– Janice Henderson
Paul posing at Angkor Wat
"This trip was my third trip to Cambodia. I initially visited Cambodia in 2001 with Brian McConaghy and a couple of members of my church to look at the orphanage we helped get off the ground. At that time Cambodia was still working itself out of the stone age that the civil war and the Khmer Rouge era had reduced the country to. The streets in Phnom Penh were largely unpaved and dust from the dirt roads coated everything, including the inside of our nostrils. Seven years later I had the privilege of returning to help one of our partner organizations get their foothold established in a brothel district by renovating Rahab’s House. Many of the streets in Phnom Penh had been paved since my first trip, but the city still looked the same. This time I was amazed at the changes to the city skyline. A couple of dozen high rise business building were in various stages of completion… the city was taking on the airs of a prosperous Asian city. Construction was happening everywhere, the old French colonial buildings being razed in favour of newer buildings, each one at least a few floors taller than the predecessor.
Gone too are the roads filled with mopeds. Mopeds and scooters still abound, as do tuk-tuks, but luxury cars and SUVs have largely taken over the roads. Some may see this as a positive sign of a thriving economy, but the result is slow traffic and grid-lock. When a street is closed because of a special event, protest or accident, the area turns into a huge parking lot, with moped/scooter drivers being the only ones able to negotiate the mess by driving between the stopped cars, riding on the sidewalk, and even riding on the wrong side of the road. Despite the perceived chaos on the roads, the drivers all appear to be respectful of each other and work collaboratively to move forward.
I was surprised with the lack of the in-your-face sex industry on this trip. It seems like the predatory men and the for-sale young women have gone underground. I still saw signs of exploitation, but not to the extent that I saw five years ago. Even along the riverfront, a popular place for pedophiles to groom young girls, there was no sign of this activity. Whether it was the recent election with its subsequent protests or the advances of the NGOs fighting this injustice, it appears that the people involved are being more discreet.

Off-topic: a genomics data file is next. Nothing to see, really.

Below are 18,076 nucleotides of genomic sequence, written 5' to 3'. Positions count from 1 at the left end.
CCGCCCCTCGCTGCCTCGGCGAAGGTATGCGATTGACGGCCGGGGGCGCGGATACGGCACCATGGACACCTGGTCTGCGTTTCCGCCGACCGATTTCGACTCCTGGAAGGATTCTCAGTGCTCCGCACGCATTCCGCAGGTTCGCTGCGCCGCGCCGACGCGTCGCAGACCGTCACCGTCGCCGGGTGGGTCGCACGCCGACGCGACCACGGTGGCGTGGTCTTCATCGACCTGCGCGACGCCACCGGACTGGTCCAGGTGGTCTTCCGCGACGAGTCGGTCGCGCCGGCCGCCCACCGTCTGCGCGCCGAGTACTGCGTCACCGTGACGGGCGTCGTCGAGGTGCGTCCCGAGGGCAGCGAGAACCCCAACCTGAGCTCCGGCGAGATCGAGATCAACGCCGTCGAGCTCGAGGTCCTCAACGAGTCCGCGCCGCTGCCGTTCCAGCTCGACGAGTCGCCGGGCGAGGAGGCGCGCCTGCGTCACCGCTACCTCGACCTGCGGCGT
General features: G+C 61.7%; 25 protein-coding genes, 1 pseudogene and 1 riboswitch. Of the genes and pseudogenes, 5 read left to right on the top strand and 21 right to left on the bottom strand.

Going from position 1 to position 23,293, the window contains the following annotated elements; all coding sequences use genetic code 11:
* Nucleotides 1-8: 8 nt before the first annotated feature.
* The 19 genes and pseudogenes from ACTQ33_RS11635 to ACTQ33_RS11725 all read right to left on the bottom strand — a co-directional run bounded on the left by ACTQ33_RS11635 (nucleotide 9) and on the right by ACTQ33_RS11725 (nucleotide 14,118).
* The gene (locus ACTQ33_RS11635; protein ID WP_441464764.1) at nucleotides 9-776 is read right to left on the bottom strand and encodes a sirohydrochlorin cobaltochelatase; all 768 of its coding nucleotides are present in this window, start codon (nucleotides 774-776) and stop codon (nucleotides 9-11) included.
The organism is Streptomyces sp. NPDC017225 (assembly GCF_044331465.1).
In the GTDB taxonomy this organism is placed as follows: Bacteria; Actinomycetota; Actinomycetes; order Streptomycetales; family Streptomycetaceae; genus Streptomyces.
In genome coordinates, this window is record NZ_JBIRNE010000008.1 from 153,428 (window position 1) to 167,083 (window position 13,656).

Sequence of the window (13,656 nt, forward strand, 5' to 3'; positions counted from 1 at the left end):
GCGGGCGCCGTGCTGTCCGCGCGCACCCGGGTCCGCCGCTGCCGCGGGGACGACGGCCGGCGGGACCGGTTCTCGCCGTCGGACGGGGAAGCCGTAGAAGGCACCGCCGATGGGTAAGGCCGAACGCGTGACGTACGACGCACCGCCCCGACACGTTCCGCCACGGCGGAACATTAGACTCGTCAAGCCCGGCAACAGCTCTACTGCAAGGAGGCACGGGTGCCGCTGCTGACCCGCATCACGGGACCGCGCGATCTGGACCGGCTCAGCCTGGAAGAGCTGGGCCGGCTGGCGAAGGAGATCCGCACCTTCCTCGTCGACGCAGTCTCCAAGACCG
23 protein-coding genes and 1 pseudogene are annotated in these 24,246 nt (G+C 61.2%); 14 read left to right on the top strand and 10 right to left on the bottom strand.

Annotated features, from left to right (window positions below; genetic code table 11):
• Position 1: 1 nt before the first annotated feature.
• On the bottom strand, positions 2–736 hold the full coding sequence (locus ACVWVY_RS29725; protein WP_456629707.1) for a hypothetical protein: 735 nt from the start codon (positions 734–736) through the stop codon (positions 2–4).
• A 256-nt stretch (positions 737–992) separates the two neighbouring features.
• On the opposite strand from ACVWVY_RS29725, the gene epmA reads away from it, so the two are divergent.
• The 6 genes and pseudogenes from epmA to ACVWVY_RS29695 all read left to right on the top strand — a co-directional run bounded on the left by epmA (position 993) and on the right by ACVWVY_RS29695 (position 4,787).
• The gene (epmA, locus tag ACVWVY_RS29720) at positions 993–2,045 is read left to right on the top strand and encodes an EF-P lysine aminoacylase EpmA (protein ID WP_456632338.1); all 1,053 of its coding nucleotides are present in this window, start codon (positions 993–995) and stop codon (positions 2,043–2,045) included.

I learned a lot about the work that Ratanak and our partner organizations are involved in. The need is great, the impact of our ministries is tangible, and the risks of failing is high. Each organization articulated the difficulty of working in Cambodia, but also shared amazing stories of God’s grace. Consistent was the theme that you have to commit to the long-term. Transforming the people and redeeming the country will still take years, but God is laying a solid foundation. My prayer is that it will happen in my lifetime.
Highlights of the training trip was meeting the people who we serve, in the cake shops, restaurants, gift shops, prisons and night shelter. I just wish that I could speak Khmai and hear their stories first hand. It was a privilege spending time with them, as well as Reaksa and the many from our partner organizations who took the time to share their journey with God in Cambodia.”
– Paul Dylla
The men on a “side trip”
The ladies on a boat tour in Phnom Penh